Category Archives: Destinations

Move to Transylvania

Yes, that Transylvania.

More details here:

Bran Castle

Middle Earth vs. Romania

Transylvania among top 10 best… cities

Kind of odd categorization, but the article does state that it’s actually a region, recommending seeing some of its medieval cities, castles, landscapes to visit in winter:

Dec 30, 2011 - Sighisoara, Romania

Bucharest, like a local

likealocal“Known for its wide, tree-lined boulevards, glorious Belle Époque buildings and a reputation for the high life (which in the 1900s earned its nickname of “Little Paris”), Bucharest, Romania’s largest city and capital, is today a bustling metropolis.

Romanian legend has it that the city of Bucharest was founded on the banks of the Dambovita River by a shepherd named Bucur, whose name literarily means “joy.” His flute playing reportedly dazzled the people and his hearty wine from nearby vineyards endeared him to the local traders, who gave his name to the place.”

The section on Bucharest has some pretty cool tips, if you’re planning a visit:

Thanks to the contributors!

Loving Bucharest… for the options to escape it

“I’m looking at a map of Europe and trying to work out if there are any European capital cities where you can reach the sea or a high mountain range within a couple of hours. I assume you can do this in Lisbon, Rome, and Athens but I’m not sure. I know you can do it in Bucharest – for the last few weekends I’ve been testing it out – and this is one of the reasons I love the city. Romanians often say they are blessed by geography but cursed by their politicians, and it’s a wonderful thing to be able to escape the unbearable summer heat by basking in the sea or enjoying the cool air of the mountains.”

Rupert Wolfe Murray puts a different spin on the place, here.



Virus in Bucharest

While we have admitted that Bucharest is not as gorgeous as Budapest, it doesn’t mean it’s not an intriguing place worth checking out. Be it for the crazy architectural mix, underground art movements, booming clubbing scene or simply immersion in a postmodern city.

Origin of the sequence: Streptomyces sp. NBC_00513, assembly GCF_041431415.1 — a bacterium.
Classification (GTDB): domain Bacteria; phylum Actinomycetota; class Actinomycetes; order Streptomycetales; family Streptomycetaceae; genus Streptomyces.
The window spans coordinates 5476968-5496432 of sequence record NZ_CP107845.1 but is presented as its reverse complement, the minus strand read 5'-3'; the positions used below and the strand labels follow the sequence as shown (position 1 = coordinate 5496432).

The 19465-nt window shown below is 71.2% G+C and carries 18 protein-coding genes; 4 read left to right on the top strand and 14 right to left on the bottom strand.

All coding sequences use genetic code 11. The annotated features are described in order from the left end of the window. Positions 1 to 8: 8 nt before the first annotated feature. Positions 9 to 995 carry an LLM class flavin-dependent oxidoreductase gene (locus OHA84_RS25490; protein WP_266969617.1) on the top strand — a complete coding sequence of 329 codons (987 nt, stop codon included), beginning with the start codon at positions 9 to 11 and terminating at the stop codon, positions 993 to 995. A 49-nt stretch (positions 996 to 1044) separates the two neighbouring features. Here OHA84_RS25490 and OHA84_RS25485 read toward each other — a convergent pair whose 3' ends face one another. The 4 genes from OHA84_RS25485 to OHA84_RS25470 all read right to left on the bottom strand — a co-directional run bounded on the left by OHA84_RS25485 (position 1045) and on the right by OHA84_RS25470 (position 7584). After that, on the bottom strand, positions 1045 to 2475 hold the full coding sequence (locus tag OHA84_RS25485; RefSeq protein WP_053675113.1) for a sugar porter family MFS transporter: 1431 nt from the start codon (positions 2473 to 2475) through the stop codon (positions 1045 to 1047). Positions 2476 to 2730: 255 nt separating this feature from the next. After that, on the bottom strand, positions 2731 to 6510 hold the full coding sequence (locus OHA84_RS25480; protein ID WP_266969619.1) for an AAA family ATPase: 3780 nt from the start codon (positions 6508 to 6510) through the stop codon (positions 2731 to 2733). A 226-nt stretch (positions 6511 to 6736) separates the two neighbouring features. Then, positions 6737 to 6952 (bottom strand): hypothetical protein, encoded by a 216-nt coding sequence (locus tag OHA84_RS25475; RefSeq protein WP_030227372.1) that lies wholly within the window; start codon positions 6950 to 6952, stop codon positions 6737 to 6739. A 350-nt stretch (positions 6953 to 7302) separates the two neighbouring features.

“Romania is the world’s most postmodern nation: it is still a generative arena of word-combat that runs through its rhetorically-cursed history to bloom into our posthistory where it is possible to be finally seen, like a lush tree appearing suddenly in front of your car doing 200 mph on the highway of modernity.”

Andrei Codrescu: The posthuman dada guide. Tzara and Lenin play chess, Princeton University Press, 2009, page 125.

That’s what the Virus crew from the Swiss Television must have thought as well, doing an episode on Bucharest as part of their Balkan travel to rather unknown places.

Here’s one for our German and Swiss German speaking friends:

06 Bucharest

Bucharest and Budapest

“I love you Budapest!”

Obviously, if you’ve visited the Hungarian capital it’s hard not to fall for its charming bridges over the Danube, the Parliament building or the Buda hill. But do you really have to shout it out if you’re a rock star giving a concert in Bucharest?

What, did you notice any difference in spelling? Neither have a long string of more or less famous characters over the last 20-odd years (might have happened before as well, but little we knew behind the Iron Curtain).

People in Bucharest have been somewhat offended for their whereabouts being ignored in their faces; people in Budapest have probably been somewhat offended by being confounded with a less gorgeous city 500 miles away, with a smaller river and a larger parliament. Here’s an attempt to set things straight for future generations of rock stars, diplomats and soccer fans:

Read more about the ad campaign here.


Cycling in the Carpathian Mountains

“Pushing through a damp, flower-decked meadow on the hilltop, we reach the edge of a narrow valley filled with giant bog rhubarb. Before he plunges down into it Nelu, the hunter, turns to me with a grin: “In this vegetation, the bears can just pop up – right in front of you!”

I am wishing that I had changed out of my cycling gear. These shoes have no grip and the shorts are much too tight for escape manoeuvres.

How did this happen, I ask myself, as I follow Nelu into the tall, spiky vegetation. Only an hour ago I was on a cycle tour in the Romanian mountains – now, fired up with plum brandy, I’m chasing bears through a landscape that could only be dreamed up by the Brothers Grimm: steep-sided hills covered in flowers, deep gorges and dark brooding forests.”

Kevin Rushby is the Guardian’s “Grumpy Green columnist” and has very recently cycled through Romania’s remote mountains. Read his full story here:

Thanks V. for the reference!


Appropriate title. Trailer looks promising. Looking forward to the movie:

The Art of Flight

Canada, Patagonia, Alaska, Romania, Wyoming, Austria.

A select group for Romania to be part of as a destination for the Art of Flight 2011. Click on the picture below to watch the trailer: